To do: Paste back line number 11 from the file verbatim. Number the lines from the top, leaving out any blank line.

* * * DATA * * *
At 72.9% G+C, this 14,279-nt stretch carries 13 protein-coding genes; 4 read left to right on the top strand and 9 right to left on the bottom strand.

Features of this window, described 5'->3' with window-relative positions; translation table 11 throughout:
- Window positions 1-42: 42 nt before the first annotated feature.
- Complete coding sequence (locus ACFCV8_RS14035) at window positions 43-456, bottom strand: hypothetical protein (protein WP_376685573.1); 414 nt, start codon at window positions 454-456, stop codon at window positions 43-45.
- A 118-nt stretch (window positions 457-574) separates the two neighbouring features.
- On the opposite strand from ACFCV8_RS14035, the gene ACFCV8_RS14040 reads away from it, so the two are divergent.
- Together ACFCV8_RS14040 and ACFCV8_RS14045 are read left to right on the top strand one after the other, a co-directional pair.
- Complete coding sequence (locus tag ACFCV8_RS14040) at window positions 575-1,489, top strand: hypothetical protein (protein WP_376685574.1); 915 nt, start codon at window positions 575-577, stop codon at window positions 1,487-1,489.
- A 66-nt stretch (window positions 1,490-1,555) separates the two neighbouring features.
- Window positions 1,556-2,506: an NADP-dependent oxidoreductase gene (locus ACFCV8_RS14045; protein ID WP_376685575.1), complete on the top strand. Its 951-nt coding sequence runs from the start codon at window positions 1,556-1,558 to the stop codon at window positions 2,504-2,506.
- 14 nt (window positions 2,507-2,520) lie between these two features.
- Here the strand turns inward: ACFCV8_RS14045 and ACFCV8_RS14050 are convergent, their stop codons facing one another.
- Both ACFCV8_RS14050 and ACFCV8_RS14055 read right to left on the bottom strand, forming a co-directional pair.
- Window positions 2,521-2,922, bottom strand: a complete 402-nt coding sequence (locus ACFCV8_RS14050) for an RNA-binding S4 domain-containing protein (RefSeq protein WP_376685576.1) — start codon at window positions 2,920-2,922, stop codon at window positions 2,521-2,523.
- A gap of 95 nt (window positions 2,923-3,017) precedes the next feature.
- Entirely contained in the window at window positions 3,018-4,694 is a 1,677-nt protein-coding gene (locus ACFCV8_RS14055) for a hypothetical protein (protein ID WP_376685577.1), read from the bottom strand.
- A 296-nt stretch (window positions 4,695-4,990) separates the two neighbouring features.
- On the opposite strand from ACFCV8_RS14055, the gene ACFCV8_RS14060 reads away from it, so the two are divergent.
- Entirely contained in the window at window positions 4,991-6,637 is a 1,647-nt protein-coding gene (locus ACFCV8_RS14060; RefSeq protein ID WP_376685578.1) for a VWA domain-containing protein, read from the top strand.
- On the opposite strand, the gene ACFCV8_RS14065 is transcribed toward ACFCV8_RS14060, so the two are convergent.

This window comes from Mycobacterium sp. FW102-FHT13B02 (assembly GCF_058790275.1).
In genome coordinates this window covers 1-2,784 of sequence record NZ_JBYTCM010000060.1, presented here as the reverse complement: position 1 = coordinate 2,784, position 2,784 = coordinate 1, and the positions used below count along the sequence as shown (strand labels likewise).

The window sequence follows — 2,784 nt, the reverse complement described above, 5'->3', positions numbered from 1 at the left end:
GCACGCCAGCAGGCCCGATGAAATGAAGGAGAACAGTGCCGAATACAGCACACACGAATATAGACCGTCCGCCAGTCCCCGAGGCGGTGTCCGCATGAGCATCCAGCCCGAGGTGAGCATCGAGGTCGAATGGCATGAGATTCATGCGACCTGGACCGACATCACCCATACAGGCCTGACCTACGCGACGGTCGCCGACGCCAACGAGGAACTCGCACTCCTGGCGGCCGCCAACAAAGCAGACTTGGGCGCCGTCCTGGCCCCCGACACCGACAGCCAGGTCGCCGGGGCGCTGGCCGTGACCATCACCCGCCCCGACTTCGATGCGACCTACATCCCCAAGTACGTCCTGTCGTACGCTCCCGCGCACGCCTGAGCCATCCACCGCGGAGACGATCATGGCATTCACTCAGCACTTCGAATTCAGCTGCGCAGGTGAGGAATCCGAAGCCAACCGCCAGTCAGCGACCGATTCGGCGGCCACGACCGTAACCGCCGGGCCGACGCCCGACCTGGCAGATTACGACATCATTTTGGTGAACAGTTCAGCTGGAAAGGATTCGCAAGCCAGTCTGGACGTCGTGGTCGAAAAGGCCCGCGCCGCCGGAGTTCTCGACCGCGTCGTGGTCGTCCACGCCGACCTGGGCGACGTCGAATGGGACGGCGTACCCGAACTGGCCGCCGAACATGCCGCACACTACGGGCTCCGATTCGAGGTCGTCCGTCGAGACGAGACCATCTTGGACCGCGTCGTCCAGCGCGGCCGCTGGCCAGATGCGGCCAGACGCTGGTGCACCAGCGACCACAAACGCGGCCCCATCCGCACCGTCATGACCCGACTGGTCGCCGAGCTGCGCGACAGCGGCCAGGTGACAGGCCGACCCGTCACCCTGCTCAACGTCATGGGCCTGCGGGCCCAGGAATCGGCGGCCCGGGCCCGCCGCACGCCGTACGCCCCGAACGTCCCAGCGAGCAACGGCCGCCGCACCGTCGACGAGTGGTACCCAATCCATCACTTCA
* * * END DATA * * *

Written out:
- 14 nt (window positions 2,507-2,520) lie between these two features.